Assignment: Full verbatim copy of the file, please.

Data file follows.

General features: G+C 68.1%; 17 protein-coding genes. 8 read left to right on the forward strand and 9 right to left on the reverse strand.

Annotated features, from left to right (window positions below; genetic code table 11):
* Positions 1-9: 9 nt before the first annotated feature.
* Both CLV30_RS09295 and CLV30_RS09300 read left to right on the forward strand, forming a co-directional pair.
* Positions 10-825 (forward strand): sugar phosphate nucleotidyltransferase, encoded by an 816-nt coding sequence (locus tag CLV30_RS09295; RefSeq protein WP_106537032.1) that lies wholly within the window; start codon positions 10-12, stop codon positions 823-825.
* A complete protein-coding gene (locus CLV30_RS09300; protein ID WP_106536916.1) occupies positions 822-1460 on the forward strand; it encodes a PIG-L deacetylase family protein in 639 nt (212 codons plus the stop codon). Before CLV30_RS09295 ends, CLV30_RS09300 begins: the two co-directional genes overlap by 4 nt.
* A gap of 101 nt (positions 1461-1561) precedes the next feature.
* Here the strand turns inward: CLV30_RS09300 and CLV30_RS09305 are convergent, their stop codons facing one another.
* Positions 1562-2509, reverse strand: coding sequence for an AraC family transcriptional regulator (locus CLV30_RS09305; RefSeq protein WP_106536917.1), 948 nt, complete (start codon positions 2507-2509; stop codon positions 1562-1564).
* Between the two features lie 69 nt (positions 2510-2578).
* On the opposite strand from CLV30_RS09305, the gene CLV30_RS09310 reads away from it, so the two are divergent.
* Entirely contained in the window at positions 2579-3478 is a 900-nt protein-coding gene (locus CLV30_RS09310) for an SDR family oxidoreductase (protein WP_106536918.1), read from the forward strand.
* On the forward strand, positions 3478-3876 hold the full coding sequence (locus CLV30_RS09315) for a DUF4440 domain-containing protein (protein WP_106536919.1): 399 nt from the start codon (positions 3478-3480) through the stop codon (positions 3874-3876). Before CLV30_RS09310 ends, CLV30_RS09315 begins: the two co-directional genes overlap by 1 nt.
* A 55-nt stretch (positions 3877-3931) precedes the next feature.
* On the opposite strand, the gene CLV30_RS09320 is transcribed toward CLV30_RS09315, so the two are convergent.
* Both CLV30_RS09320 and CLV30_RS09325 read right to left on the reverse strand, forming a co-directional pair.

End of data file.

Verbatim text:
General features: G+C 68.1%; 17 protein-coding genes. 8 read left to right on the forward strand and 9 right to left on the reverse strand.

Annotated features, from left to right (window positions below; genetic code table 11):
* Positions 1-9: 9 nt before the first annotated feature.
* Both CLV30_RS09295 and CLV30_RS09300 read left to right on the forward strand, forming a co-directional pair.
* Positions 10-825 (forward strand): sugar phosphate nucleotidyltransferase, encoded by an 816-nt coding sequence (locus tag CLV30_RS09295; RefSeq protein WP_106537032.1) that lies wholly within the window; start codon positions 10-12, stop codon positions 823-825.
* A complete protein-coding gene (locus CLV30_RS09300; protein ID WP_106536916.1) occupies positions 822-1460 on the forward strand; it encodes a PIG-L deacetylase family protein in 639 nt (212 codons plus the stop codon). Before CLV30_RS09295 ends, CLV30_RS09300 begins: the two co-directional genes overlap by 4 nt.
* A gap of 101 nt (positions 1461-1561) precedes the next feature.
* Here the strand turns inward: CLV30_RS09300 and CLV30_RS09305 are convergent, their stop codons facing one another.
* Positions 1562-2509, reverse strand: coding sequence for an AraC family transcriptional regulator (locus CLV30_RS09305; RefSeq protein WP_106536917.1), 948 nt, complete (start codon positions 2507-2509; stop codon positions 1562-1564).
* Between the two features lie 69 nt (positions 2510-2578).
* On the opposite strand from CLV30_RS09305, the gene CLV30_RS09310 reads away from it, so the two are divergent.
* Entirely contained in the window at positions 2579-3478 is a 900-nt protein-coding gene (locus CLV30_RS09310) for an SDR family oxidoreductase (protein WP_106536918.1), read from the forward strand.
* On the forward strand, positions 3478-3876 hold the full coding sequence (locus CLV30_RS09315) for a DUF4440 domain-containing protein (protein WP_106536919.1): 399 nt from the start codon (positions 3478-3480) through the stop codon (positions 3874-3876). Before CLV30_RS09310 ends, CLV30_RS09315 begins: the two co-directional genes overlap by 1 nt.
* A 55-nt stretch (positions 3877-3931) precedes the next feature.
* On the opposite strand, the gene CLV30_RS09320 is transcribed toward CLV30_RS09315, so the two are convergent.
* Both CLV30_RS09320 and CLV30_RS09325 read right to left on the reverse strand, forming a co-directional pair.